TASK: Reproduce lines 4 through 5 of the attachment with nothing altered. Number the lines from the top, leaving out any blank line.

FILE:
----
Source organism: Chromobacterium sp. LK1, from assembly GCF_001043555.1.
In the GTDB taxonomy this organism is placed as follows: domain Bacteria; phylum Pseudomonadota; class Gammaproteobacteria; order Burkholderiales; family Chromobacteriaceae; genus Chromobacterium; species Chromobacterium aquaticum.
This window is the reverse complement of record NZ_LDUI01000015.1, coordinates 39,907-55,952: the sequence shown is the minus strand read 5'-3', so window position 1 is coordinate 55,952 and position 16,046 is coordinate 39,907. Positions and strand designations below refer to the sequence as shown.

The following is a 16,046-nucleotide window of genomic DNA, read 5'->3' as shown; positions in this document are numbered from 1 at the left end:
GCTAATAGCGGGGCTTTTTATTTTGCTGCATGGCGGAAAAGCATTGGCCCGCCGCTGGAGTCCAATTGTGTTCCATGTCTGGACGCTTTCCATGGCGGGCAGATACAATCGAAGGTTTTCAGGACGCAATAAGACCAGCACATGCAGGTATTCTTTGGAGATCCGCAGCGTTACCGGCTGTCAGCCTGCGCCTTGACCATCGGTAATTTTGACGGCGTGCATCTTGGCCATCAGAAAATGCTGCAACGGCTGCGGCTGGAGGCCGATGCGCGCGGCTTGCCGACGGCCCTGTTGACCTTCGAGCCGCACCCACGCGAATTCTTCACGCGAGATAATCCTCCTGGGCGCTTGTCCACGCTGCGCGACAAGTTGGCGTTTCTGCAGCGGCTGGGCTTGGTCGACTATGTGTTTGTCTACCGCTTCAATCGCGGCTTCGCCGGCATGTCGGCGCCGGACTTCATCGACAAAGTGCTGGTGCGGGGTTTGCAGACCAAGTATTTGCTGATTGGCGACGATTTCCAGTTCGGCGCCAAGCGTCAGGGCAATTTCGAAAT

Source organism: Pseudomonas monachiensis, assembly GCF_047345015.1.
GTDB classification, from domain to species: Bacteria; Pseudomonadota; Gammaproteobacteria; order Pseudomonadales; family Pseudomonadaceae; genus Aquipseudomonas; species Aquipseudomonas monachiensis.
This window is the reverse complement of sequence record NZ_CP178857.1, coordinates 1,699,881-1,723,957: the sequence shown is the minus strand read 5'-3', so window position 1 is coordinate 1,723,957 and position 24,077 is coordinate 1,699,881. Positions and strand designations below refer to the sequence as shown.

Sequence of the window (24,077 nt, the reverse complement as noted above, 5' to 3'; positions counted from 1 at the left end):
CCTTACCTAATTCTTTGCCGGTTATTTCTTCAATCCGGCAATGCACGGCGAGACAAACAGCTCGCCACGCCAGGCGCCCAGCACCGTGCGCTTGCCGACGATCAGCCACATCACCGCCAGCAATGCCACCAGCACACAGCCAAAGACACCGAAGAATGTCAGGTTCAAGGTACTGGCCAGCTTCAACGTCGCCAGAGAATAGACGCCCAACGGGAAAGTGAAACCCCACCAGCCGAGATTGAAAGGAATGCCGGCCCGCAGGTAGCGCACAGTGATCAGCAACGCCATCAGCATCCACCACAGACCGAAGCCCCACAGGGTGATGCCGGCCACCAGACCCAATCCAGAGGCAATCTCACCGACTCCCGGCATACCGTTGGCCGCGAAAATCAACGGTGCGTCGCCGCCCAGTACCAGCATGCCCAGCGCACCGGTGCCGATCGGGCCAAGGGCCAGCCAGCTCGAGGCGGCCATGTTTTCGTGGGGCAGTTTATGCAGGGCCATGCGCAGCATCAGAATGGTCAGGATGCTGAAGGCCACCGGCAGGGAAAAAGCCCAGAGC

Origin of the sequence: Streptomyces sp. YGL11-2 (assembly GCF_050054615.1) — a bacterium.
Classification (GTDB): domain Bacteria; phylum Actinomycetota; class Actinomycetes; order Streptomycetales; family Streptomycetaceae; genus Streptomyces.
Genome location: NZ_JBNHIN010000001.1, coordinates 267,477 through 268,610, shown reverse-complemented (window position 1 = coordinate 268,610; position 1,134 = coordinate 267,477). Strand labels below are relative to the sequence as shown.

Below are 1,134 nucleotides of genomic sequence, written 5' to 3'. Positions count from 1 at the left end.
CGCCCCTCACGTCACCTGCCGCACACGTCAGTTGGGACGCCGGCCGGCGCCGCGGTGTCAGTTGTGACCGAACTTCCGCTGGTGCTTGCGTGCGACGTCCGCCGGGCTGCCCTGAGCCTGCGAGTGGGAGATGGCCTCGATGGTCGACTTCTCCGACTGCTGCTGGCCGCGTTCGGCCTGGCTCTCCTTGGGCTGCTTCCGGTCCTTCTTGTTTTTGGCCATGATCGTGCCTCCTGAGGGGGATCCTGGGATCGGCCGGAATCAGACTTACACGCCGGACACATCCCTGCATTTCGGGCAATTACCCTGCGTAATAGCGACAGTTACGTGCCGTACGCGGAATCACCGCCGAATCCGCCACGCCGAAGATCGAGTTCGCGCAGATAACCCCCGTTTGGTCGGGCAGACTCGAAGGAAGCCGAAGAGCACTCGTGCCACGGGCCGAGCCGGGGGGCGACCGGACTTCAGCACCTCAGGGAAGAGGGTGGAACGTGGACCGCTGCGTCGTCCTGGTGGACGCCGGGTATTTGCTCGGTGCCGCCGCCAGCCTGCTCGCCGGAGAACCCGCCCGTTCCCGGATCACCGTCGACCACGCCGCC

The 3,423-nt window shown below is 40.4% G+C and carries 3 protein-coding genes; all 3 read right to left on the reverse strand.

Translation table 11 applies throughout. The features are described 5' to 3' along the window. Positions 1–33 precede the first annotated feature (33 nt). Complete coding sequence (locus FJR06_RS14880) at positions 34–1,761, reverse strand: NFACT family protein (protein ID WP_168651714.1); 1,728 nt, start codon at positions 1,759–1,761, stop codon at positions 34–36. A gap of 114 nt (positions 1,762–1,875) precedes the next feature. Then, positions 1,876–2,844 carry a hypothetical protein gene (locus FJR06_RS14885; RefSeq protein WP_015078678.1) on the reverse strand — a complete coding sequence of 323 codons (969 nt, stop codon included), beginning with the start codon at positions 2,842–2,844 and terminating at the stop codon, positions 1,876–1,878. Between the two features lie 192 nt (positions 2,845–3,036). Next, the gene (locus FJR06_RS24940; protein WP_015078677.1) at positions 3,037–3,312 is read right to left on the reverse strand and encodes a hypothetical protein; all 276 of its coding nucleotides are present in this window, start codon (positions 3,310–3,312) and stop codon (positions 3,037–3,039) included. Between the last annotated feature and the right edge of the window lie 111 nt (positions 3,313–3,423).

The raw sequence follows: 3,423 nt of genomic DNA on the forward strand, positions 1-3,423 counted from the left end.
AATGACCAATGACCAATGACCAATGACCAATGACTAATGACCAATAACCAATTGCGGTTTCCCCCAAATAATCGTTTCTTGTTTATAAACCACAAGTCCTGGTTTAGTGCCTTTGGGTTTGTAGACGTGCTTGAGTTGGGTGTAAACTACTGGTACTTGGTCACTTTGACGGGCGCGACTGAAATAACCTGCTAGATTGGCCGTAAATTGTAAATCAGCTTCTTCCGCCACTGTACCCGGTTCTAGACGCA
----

The following is a 16,046-nucleotide window of genomic DNA, read 5'->3' as shown; positions in this document are numbered from 1 at the left end:
GCTAATAGCGGGGCTTTTTATTTTGCTGCATGGCGGAAAAGCATTGGCCCGCCGCTGGAGTCCAATTGTGTTCCATGTCTGGACGCTTTCCATGGCGGGCAGATACAATCGAAGGTTTTCAGGACGCAATAAGACCAGCACATGCAGGTATTCTTTGGAGATCCGCAGCGTTACCGGCTGTCAGCCTGCGCCTTGACCATCGGTAATTTTGACGGCGTGCATCTTGGCCATCAGAAAATGCTGCAACGGCTGCGGCTGGAGGCCGATGCGCGCGGCTTGCCGACGGCCCTGTTGACCTTCGAGCCGCACCCACGCGAATTCTTCACGCGAGATAATCCTCCTGGGCGCTTGTCCACGCTGCGCGACAAGTTGGCGTTTCTGCAGCGGCTGGGCTTGGTCGACTATGTGTTTGTCTACCGCTTCAATCGCGGCTTCGCCGGCATGTCGGCGCCGGACTTCATCGACAAAGTGCTGGTGCGGGGTTTGCAGACCAAGTATTTGCTGATTGGCGACGATTTCCAGTTCGGCGCCAAGCGTCAGGGCAATTTCGAAAT